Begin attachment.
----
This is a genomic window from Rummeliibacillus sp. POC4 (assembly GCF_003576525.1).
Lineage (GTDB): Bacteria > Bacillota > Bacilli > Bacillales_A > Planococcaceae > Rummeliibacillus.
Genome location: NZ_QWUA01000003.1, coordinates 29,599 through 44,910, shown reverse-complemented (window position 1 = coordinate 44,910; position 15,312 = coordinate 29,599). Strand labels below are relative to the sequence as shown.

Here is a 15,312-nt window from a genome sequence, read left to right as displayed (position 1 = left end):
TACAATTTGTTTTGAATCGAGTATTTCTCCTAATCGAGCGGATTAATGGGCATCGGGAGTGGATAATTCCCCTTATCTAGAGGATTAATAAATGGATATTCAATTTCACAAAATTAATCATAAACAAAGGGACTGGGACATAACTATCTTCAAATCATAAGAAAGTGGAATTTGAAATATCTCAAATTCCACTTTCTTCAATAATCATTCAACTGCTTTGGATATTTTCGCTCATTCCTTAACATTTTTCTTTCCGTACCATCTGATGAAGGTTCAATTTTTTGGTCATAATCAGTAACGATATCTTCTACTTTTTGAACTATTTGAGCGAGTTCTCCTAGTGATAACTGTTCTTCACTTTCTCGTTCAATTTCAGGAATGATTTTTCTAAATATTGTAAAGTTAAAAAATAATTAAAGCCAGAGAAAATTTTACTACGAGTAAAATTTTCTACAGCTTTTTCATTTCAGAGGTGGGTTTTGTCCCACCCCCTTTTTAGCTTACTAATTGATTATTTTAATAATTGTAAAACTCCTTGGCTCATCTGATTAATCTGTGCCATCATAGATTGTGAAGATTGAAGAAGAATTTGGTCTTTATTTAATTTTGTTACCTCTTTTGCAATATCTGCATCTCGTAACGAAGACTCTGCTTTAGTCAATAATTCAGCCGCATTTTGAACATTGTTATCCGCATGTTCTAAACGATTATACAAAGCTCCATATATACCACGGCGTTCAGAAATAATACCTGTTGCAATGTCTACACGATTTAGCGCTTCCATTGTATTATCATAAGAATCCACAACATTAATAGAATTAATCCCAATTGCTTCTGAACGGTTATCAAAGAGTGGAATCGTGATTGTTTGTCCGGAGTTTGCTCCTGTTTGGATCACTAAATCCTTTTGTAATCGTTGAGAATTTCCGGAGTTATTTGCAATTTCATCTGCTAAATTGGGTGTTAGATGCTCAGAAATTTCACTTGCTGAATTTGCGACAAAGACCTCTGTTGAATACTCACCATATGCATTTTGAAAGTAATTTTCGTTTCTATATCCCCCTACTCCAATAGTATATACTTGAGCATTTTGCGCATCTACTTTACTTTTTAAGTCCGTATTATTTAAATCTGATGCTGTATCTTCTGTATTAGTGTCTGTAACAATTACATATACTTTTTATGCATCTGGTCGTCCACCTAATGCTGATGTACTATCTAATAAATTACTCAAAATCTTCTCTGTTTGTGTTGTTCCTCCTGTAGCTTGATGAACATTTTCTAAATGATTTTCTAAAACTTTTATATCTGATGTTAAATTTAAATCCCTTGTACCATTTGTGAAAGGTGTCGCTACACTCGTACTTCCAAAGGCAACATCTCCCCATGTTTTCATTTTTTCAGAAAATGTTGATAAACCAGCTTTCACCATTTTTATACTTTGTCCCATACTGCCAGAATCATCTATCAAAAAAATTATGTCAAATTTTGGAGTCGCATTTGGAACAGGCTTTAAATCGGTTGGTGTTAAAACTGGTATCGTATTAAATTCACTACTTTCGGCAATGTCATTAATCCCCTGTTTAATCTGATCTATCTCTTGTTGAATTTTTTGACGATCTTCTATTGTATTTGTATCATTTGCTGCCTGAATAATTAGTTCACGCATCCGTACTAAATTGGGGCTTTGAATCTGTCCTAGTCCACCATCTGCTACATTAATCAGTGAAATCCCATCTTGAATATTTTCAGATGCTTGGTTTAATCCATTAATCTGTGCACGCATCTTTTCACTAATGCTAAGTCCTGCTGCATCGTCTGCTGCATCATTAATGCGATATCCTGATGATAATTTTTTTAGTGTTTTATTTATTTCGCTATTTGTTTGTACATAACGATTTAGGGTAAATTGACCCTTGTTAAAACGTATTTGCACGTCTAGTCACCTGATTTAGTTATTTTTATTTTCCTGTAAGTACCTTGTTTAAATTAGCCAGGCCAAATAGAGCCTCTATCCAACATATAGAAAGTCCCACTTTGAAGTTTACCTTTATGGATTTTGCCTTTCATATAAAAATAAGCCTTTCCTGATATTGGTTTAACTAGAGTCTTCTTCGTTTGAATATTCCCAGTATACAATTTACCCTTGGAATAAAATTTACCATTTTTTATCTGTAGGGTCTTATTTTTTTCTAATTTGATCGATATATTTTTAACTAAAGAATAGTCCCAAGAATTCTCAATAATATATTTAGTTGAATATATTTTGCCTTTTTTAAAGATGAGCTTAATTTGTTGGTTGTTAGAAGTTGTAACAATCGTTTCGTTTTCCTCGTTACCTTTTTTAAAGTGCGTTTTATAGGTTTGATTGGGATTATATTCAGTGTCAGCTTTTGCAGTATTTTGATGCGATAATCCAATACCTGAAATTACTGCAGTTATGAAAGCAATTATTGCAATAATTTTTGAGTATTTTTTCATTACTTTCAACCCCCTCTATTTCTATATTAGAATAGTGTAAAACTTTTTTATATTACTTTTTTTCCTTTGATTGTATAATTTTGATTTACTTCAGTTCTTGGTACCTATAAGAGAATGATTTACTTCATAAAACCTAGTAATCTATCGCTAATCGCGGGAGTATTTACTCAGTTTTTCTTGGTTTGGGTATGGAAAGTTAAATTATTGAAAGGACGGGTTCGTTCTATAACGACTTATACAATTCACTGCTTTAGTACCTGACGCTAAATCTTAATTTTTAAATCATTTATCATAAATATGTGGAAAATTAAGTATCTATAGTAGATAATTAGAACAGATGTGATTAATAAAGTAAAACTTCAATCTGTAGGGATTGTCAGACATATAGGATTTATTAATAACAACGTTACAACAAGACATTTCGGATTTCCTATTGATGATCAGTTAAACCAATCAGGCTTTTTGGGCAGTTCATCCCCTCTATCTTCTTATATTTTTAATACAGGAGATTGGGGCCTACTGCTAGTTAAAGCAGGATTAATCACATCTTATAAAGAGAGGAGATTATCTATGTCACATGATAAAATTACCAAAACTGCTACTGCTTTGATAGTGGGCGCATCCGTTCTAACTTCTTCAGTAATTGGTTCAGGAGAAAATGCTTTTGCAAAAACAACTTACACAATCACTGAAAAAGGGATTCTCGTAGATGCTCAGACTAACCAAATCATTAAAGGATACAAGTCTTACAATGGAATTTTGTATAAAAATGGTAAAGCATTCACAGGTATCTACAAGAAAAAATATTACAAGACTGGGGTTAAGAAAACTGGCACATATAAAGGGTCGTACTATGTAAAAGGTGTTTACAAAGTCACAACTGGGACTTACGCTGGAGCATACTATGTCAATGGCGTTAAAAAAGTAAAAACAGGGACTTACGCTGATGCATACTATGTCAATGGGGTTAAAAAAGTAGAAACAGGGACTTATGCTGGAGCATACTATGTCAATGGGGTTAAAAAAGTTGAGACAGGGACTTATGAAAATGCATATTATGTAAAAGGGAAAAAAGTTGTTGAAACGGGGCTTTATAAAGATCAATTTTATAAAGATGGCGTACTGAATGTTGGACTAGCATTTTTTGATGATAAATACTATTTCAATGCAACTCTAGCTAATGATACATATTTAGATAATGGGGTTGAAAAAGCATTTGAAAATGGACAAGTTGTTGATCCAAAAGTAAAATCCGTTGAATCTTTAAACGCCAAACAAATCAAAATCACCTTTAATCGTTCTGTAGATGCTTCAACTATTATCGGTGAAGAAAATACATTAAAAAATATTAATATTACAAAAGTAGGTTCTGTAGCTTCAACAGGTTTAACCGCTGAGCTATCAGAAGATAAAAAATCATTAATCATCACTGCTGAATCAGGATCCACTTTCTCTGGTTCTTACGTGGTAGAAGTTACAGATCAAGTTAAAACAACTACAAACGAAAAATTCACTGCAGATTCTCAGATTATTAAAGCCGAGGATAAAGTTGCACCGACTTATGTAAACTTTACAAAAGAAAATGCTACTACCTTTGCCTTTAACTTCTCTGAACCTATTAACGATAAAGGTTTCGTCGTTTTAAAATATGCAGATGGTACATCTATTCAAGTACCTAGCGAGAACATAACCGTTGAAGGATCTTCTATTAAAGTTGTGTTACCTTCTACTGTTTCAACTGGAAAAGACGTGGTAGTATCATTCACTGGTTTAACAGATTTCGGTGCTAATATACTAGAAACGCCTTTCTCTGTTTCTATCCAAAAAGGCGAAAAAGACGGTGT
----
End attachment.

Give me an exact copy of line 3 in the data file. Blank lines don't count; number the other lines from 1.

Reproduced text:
Genome location: NZ_QWUA01000003.1, coordinates 29,599 through 44,910, shown reverse-complemented (window position 1 = coordinate 44,910; position 15,312 = coordinate 29,599). Strand labels below are relative to the sequence as shown.